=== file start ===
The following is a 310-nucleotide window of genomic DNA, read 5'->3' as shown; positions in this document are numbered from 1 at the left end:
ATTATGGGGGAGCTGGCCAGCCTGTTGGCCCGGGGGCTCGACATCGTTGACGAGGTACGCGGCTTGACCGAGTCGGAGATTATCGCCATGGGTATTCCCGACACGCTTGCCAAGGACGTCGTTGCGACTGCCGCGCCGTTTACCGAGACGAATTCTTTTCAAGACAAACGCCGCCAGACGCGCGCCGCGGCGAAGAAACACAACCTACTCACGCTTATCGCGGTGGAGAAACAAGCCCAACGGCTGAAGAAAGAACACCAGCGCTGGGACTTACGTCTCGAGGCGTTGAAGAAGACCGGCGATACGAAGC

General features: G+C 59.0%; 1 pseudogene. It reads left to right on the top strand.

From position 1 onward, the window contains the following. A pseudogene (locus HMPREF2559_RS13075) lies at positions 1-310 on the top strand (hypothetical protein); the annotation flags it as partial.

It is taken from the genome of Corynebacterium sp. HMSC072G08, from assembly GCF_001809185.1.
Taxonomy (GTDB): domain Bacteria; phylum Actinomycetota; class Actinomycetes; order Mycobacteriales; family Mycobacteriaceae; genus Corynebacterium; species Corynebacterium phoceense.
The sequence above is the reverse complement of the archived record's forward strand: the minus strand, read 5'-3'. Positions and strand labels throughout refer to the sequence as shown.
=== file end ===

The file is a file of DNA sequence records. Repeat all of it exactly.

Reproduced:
The following is a 310-nucleotide window of genomic DNA, read 5'->3' as shown; positions in this document are numbered from 1 at the left end:
ATTATGGGGGAGCTGGCCAGCCTGTTGGCCCGGGGGCTCGACATCGTTGACGAGGTACGCGGCTTGACCGAGTCGGAGATTATCGCCATGGGTATTCCCGACACGCTTGCCAAGGACGTCGTTGCGACTGCCGCGCCGTTTACCGAGACGAATTCTTTTCAAGACAAACGCCGCCAGACGCGCGCCGCGGCGAAGAAACACAACCTACTCACGCTTATCGCGGTGGAGAAACAAGCCCAACGGCTGAAGAAAGAACACCAGCGCTGGGACTTACGTCTCGAGGCGTTGAAGAAGACCGGCGATACGAAGC

General features: G+C 59.0%; 1 pseudogene. It reads left to right on the top strand.

From position 1 onward, the window contains the following. A pseudogene (locus HMPREF2559_RS13075) lies at positions 1-310 on the top strand (hypothetical protein); the annotation flags it as partial.

It is taken from the genome of Corynebacterium sp. HMSC072G08, from assembly GCF_001809185.1.
Taxonomy (GTDB): domain Bacteria; phylum Actinomycetota; class Actinomycetes; order Mycobacteriales; family Mycobacteriaceae; genus Corynebacterium; species Corynebacterium phoceense.
The sequence above is the reverse complement of the archived record's forward strand: the minus strand, read 5'-3'. Positions and strand labels throughout refer to the sequence as shown.